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The subconscious mind is the program that controls and determines who you are and what you think. As a child, we start to create this program by analyzing the people around us. However, your subconscious acquired much of its beliefs by the time you were seven. 

There is a saying that Ed Mylett loves to say, and it goes like this; most things are caught, not taught. There is an immense amount of power and truth to this statement. If most of who we are is in our subconscious and the subconscious has been formed through observation, then it’s no wonder that most things are caught, not taught.

You’re just like your mom/dad.

Different programs obtained through childhood affect the rest of our lives unless we can learn to access the subconscious and rewrite those programs. You may not want to hear this, but you have many of the same emotional triggers, beliefs, and attitudes as your parents. Often the only person that doesn’t see the similarities is you. Relationship behaviour is one of the predominating behaviours we pick up from our parents.

Aware or not aware?

The conscious mind is the part of the mind that is “aware,” and the subconscious mind is a part that resides below our consciousness. The subconscious mind is like a program running a computer; it just does its thing without needing any prompting whatsoever from the person using the computer. As a result, the subconscious mind is in control for 95% of our day. Therefore, we can consciously believe that we will become happy, wealthy, and healthy, but if the subconscious doesn’t agree, there will be a problem; we get a David vs Goliath-type battle. 

In a past blog post about habits, we uncovered how to transfer a task from the conscious mind to the subconscious mind. This time instead of creating habits that get completed on autopilot by the subconscious mind, we will reprogram our desired state of being into the subconscious. 

The importance of thought

If our thoughts determine the outcome of our lives and 95% of our thoughts are subconscious. Then we must figure out how to control our subconscious thoughts; thoughts matter. You’ve heard of “I think. Therefore I am.” Your thoughts make you wealthy or poor, happy or sad, healthy or sick, motivated or lazy; you get the point.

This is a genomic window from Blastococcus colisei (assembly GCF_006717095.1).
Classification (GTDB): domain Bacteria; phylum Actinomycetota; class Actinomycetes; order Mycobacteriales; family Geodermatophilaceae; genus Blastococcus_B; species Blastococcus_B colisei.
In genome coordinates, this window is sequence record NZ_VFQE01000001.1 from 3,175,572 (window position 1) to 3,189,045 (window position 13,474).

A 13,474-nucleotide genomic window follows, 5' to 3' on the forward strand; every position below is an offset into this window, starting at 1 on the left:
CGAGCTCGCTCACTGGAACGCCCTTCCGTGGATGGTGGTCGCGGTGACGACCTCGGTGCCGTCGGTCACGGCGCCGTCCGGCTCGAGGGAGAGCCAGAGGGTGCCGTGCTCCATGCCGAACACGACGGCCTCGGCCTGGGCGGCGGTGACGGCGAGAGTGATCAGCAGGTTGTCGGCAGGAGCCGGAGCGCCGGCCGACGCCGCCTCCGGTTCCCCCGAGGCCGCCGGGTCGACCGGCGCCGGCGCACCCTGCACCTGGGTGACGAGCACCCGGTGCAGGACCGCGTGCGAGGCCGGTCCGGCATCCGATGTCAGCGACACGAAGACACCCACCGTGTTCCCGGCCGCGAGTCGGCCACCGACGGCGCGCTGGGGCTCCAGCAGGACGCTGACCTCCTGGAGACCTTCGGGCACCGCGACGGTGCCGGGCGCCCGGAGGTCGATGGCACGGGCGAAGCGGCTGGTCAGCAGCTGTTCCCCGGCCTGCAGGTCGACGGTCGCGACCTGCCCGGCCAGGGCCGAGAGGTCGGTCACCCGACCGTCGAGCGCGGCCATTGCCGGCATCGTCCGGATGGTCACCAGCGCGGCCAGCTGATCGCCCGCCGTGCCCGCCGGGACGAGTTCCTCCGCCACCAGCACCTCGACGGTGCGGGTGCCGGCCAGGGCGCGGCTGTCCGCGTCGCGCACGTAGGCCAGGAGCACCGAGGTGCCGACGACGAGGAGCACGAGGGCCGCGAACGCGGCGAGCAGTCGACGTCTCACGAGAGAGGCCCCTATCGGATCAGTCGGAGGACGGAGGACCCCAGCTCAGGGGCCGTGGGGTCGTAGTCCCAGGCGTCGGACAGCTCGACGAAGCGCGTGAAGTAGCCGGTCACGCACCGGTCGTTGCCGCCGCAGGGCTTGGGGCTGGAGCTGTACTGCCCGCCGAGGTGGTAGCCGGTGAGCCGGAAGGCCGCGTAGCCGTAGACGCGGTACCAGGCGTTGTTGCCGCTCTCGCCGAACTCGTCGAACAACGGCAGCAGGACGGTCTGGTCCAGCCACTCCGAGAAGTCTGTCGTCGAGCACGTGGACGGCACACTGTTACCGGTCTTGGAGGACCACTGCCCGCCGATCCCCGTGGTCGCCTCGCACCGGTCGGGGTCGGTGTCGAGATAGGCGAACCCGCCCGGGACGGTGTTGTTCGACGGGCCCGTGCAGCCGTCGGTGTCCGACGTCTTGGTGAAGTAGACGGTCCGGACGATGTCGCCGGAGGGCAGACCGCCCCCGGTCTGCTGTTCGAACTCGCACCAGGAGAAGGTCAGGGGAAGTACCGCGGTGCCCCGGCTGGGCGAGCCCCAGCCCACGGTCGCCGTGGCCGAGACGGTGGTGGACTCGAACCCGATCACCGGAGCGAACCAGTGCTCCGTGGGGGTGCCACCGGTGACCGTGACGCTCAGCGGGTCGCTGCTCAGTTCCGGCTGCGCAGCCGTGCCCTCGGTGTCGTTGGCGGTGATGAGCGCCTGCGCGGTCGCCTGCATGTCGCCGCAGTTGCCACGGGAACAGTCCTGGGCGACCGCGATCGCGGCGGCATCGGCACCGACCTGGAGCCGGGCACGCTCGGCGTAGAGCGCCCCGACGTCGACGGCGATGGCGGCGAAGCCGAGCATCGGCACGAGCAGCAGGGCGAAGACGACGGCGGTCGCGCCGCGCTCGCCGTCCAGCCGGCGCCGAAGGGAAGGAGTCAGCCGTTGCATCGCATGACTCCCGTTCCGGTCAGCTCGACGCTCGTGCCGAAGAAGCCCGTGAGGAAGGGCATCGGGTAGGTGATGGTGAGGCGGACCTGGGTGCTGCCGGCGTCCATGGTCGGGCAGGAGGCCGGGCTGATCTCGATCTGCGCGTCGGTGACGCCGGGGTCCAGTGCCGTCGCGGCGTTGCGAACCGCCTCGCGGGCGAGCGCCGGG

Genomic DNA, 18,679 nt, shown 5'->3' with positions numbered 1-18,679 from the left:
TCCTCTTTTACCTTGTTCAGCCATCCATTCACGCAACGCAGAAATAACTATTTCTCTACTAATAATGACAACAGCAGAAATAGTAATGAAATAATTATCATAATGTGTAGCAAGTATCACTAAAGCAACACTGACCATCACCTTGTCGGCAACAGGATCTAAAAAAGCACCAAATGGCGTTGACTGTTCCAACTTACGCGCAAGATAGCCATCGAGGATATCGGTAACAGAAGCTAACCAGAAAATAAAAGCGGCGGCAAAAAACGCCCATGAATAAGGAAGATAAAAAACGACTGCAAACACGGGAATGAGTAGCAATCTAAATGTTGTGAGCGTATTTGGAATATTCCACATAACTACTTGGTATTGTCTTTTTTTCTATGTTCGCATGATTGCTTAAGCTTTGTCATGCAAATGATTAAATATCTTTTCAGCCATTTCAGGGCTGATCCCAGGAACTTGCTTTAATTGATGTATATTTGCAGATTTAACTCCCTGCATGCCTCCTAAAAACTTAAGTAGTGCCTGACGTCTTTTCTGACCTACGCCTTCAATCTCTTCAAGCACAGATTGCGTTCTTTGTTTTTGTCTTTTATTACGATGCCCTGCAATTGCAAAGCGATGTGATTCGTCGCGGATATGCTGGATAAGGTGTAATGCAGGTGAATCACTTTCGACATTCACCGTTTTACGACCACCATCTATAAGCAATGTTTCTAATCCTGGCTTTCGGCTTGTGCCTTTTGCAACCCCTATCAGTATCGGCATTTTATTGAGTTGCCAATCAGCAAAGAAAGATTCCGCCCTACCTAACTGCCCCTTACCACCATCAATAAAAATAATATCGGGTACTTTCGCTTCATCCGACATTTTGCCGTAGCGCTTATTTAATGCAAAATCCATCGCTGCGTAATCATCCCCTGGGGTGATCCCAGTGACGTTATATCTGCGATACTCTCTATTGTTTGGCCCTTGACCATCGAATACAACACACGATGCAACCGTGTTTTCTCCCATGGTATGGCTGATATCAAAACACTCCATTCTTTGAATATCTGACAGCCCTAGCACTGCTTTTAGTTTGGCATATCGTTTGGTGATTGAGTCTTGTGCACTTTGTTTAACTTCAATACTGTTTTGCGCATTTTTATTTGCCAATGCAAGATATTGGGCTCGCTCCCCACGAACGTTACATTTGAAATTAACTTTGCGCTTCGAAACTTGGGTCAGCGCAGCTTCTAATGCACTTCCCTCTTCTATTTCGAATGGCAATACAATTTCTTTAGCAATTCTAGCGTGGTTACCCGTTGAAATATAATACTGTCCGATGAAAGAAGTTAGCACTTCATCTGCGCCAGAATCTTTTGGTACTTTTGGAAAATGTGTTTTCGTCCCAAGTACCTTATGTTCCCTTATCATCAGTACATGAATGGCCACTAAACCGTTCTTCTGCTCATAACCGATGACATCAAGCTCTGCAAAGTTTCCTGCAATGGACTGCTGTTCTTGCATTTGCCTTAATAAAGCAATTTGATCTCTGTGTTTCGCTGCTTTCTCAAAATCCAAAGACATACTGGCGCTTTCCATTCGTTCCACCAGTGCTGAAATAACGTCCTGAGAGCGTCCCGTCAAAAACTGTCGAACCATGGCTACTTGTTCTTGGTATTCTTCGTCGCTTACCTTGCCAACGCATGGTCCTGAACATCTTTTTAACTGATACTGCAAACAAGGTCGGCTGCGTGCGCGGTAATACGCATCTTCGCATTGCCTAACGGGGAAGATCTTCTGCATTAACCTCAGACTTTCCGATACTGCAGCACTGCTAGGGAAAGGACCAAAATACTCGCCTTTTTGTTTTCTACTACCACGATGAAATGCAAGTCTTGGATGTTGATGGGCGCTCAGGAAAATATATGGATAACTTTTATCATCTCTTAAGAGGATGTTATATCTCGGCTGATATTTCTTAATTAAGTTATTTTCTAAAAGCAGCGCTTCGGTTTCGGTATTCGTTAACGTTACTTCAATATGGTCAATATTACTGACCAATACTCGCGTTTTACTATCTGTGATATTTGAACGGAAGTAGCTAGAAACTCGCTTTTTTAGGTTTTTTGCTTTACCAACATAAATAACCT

To tap into the subconscious and change/improve, we must think greater than our current circumstances. We must learn to overcome our environment, our bodies, and time.

Environmental Programming

Your environment comprises your daily routines, the people you interact with, the car you drive, the breakfast you eat, etc. At some point, our lives become so predictable that we subconsciously recreate the same emotions repeatedly, day after day. When your environment doesn’t change, but you want to change, you must begin to think greater than your current environment. All the great peoples of history knew how to do this, from Gandhi to Buddha, to Einstein, to the Wright Brothers. They were ahead of their time; they thought greater than their current environment. For example, Gandhi spent more than 30 years trying to free India from British Colonial Rule. At first, he saw no signs that his beliefs were being played out in the real world. However, he thought greater than his environment until his environment changed to match his beliefs. This way of thinking is fundamental to change. 

The first step to changing your personal reality is to begin by changing your personality. Someone’s personality is nothing more than a set of memorized emotions, you can change your personality, but you must change how your environment triggers your emotions. Most of our daily routines go like this; 

We wake up and brush our teeth the same way, have the same breakfast, go to work on the same route, and see the same people at work that trigger the same feelings. Then hurry up to get home, to hurry up to make dinner, to hurry up to watch our favourite tv show, to hurry up and get to bed, to hurry up and do it all over again.